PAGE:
Apple, Google, Meta suspected of breaching DMA compliance by EU

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Editor : Ahmet Erarslan
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The DMA clearly states that gatekeepers must seek users' consent to utilize their personal data across various services, and this consent must be freely given, says EC's Commissioner Thierry Breton

Apple, Google, Meta suspected of breaching DMA compliance by EU

Not even three weeks after the European Union's Digital Markets Act (DMA) came into force, the European Commission (EC) revealed Monday that it is currently investigating three of the six major tech companies – Apple, Google and Meta – for potential violations of the regulations. 

Apple must demonstrate that its app store alterations and the ease with which users can change default settings meet the DMA's standards. 

Similarly, Google's app store policies and any potential unfair practices favoring its own services, such as Google Shopping and Hotels, in search results are under scrutiny. 

Meta's "Subscription for No Ads" feature, which allows Facebook and Instagram users to pay a fee to opt out of personalized ad targeting, may not align with the DMA.

The model might be considered non-compliant even with Meta's recent offer to reduce these fees by almost half. 

Thierry Breton, the EC's commissioner for the internal market, emphasized: "The DMA clearly states that gatekeepers must seek users' consent to utilize their personal data across various services, and this consent must be freely given." 

The EC has initiated five investigations: two involving Apple, two involving Google and one involving Meta. 

Antitrust chief Margrethe Vestager stated that the proposed solutions put forward by the three companies are suspected to fall short of full compliance with the DMA, prompting the order for companies to retain crucial documents for the probe. 

The investigations by the EC are anticipated to conclude within a year.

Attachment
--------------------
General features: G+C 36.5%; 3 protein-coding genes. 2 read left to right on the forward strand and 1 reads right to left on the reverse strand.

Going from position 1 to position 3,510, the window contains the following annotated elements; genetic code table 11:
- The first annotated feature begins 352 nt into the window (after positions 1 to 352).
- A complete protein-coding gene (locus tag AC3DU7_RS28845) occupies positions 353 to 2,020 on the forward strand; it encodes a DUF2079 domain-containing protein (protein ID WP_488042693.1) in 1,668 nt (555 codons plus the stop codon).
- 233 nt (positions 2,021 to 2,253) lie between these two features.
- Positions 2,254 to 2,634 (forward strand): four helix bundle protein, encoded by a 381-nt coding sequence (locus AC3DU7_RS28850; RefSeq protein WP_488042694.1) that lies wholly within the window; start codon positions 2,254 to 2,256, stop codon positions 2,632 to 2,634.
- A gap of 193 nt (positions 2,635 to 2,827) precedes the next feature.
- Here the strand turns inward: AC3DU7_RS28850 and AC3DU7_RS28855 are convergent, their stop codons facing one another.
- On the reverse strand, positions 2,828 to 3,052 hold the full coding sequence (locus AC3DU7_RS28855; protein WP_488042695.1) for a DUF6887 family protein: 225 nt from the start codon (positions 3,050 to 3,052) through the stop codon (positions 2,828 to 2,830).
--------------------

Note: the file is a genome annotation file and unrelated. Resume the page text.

Non-compliant tech firms risk fines of up to 10% of their global turnover. Repeat violations could lead to fines escalating to 20%. 

Furthermore, in systematic breaches, the Commission may enforce additional measures, such as mandating a gatekeeper to divest a business segment or prohibiting the gatekeeper from acquiring additional services linked to non-compliance. 

In addition to investigating Apple, Google and Meta, the EC will review Apple's fee structure for app store alternatives and issue retention orders to Amazon and Microsoft.

ByteDance remains the sole gatekeeper to avoid being subject to investigatory actions as the EU endeavors to enforce the DMA's stringent guidelines.

"These are the instances where we already have tangible evidence of potential non-compliance. This will be within less than 20 days of the DMA's implementation. However, our monitoring and investigative efforts do not stop here. We may soon need to initiate other non-compliance cases," Breton highlighted.

Apple and Google app stores probed 

Both Google and Apple have released statements defending their current strategies for DMA compliance. 

"To adhere to the Digital Markets Act, we have implemented significant changes to how our services operate in Europe," pledging to "continue defending our approach in the upcoming months," Google's competition director Oliver Bethell assured.

"We are confident that our plan aligns with the DMA, and we will continue to engage constructively with the European Commission during their investigations," Apple's spokesperson affirmed.

"Apple teams have introduced various new developer capabilities, features, and tools to comply with the regulation. Simultaneously, we have implemented safeguards to mitigate new risks to the privacy, quality, and security of our EU users' experience.

Throughout this process, we have shown flexibility and responsiveness to the European Commission and developers, listening to and incorporating their feedback," the spokesperson added.

A Meta representative stated Meta has designed the Subscription for No Ads feature to address various regulatory obligations, including the DMA, ensuring compliance while arguing that subscriptions as an alternative to advertising are a well-established business model across multiple industries.